Safety and Efficacy of Intracoronary Vasodilators in the Treatment of No–Reflow after Primary Percutaneous Intervention in Patients with Acute ST–Elevation Myocardial Infarction: A Literature ReviewJournal Of Patient safety and quality improvement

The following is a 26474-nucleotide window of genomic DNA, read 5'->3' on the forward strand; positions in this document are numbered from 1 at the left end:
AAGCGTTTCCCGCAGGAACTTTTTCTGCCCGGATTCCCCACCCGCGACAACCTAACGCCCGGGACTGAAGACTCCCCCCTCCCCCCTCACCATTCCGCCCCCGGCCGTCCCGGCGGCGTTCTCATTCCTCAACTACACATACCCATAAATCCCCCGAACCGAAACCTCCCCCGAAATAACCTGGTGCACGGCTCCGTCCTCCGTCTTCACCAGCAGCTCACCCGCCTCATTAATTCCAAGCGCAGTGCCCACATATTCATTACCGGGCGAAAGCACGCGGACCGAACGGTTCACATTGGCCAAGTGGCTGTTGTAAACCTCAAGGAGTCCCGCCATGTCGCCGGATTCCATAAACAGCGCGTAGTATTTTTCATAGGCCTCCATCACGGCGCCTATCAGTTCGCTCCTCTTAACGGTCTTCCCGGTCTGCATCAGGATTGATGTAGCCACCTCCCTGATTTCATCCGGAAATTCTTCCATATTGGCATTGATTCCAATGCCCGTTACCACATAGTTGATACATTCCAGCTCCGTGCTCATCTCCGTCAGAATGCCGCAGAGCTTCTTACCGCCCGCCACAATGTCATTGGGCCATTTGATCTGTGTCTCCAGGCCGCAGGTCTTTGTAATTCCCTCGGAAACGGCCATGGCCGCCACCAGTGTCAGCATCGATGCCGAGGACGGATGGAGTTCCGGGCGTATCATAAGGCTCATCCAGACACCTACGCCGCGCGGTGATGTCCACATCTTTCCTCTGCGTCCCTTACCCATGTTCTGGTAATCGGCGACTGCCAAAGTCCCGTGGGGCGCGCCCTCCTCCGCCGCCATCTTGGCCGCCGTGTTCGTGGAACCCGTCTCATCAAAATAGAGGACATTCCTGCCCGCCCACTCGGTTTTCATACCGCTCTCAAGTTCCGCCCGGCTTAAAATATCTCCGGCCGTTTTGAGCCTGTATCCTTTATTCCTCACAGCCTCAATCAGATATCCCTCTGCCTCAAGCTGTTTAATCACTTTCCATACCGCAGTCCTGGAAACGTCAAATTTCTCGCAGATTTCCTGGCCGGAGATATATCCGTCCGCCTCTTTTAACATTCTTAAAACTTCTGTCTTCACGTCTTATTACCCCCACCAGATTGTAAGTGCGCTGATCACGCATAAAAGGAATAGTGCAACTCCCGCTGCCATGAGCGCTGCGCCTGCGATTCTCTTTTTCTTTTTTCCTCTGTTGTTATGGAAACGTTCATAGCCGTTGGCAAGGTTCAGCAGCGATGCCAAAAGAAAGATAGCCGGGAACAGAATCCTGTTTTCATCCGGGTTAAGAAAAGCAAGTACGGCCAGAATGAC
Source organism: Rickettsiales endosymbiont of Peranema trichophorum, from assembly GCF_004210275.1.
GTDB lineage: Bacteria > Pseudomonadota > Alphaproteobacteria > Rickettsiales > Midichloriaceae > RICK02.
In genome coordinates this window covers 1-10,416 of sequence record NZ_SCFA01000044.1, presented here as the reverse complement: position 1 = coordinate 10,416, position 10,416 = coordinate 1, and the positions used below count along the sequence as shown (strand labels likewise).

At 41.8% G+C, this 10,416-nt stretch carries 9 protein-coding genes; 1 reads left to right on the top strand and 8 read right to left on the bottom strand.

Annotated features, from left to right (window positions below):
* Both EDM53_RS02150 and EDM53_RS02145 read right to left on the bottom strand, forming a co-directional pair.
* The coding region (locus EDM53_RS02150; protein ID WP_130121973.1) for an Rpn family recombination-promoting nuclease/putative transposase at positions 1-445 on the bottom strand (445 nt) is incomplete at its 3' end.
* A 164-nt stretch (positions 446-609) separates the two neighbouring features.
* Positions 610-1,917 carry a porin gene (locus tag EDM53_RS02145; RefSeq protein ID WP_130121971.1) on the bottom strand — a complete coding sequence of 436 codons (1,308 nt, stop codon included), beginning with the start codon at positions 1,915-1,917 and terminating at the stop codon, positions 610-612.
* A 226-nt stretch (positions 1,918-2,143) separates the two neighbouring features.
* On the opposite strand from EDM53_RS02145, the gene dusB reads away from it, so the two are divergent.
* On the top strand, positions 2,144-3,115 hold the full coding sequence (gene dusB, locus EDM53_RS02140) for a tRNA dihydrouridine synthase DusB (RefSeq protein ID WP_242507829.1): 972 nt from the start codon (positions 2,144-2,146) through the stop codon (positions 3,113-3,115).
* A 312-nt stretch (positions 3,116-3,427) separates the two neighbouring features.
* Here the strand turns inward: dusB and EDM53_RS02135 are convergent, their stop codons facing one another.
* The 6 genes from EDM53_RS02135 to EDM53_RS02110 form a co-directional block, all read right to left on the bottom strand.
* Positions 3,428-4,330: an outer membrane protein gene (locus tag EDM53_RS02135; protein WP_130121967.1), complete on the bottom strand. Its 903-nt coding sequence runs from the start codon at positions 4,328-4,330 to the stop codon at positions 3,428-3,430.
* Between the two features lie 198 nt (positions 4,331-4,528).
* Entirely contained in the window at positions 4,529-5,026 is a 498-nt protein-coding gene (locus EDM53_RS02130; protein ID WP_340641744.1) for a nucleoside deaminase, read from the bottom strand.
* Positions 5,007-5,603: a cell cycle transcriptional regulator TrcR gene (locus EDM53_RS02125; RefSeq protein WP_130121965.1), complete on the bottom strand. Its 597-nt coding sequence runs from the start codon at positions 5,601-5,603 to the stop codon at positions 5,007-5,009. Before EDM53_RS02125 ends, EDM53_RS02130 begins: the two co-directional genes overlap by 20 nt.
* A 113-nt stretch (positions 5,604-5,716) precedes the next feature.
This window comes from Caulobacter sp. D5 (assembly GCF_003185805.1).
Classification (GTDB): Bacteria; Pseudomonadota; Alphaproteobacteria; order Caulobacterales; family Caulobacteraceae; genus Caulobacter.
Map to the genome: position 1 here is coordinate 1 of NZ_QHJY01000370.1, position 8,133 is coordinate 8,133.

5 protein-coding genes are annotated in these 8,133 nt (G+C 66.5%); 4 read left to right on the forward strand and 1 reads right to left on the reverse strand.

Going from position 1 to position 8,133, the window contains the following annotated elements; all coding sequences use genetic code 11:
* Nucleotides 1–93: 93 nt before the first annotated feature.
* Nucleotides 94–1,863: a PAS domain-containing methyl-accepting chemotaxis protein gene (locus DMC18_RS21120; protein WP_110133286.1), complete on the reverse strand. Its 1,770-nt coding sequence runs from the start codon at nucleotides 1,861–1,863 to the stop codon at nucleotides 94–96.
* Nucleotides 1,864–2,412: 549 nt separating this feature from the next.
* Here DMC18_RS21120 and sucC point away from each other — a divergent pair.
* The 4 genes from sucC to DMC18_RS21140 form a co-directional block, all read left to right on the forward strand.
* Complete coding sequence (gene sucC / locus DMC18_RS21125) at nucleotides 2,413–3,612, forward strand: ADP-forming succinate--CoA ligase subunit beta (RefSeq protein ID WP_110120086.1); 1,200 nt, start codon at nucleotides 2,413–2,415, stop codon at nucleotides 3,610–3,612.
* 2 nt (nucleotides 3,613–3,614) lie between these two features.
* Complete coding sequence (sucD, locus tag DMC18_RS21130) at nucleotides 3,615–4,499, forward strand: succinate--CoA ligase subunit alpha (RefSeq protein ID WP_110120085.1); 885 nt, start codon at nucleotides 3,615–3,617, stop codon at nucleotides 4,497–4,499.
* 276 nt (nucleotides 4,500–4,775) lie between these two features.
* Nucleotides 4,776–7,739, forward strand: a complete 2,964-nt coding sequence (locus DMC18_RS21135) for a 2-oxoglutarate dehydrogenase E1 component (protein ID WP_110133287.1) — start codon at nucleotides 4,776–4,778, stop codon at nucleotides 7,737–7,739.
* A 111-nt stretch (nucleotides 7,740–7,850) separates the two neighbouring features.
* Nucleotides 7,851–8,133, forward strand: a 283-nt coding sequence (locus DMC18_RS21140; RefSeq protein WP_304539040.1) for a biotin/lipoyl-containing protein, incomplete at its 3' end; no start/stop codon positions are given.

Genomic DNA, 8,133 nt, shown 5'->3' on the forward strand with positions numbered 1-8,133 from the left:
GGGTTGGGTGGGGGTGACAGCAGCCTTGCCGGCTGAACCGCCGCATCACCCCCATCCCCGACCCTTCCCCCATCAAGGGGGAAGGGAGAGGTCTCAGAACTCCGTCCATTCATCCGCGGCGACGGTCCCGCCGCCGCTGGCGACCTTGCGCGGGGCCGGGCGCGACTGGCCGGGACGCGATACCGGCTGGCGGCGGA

Introduction: The investigation of no–reflow phenomenon after Percutaneous Coronary Intervention (PCI) in patients with acute ST–segment Elevation Myocardial Infarction (STEMI) has therapeutic implications. Several vasodilators were administered through intracoronary injection to treat this phenomenon. We aimed to elucidate the risk factors, predictors, and long–term effects of no–reflow phenomenon, and to compare the effects of various vasodilators on re–opening the obstructed vessels. Materials and Methods: All the reviewed articles were retrieved from MEDLINE and Science Direct (up to October 2014). All no–reflow cases were determined through Thrombolysis in Myocardial Infarction grading (TIMI) system. Results: Four articles were included, two of which mainly focused on risk factors, predictors, and long–term prognosis of no–reflow phenomenon, and its association with patient mortality and morbidity. The other two articles evaluated therapeutic interventions and compared their efficacy in treating no–reflow. Conclusion: Development of no–reflow in patients with STEMI after primary PCI is associated with low myocardial salvage by primary PCI, large scintigraphic infarct size, deteriorated left ventricle ejection fraction at six months, and increased risk of first–year mortality. During primary PCI, intracoronary infusion of diltiazem and verapamil can reverse no–reflow more effectively than nitroglycerin.
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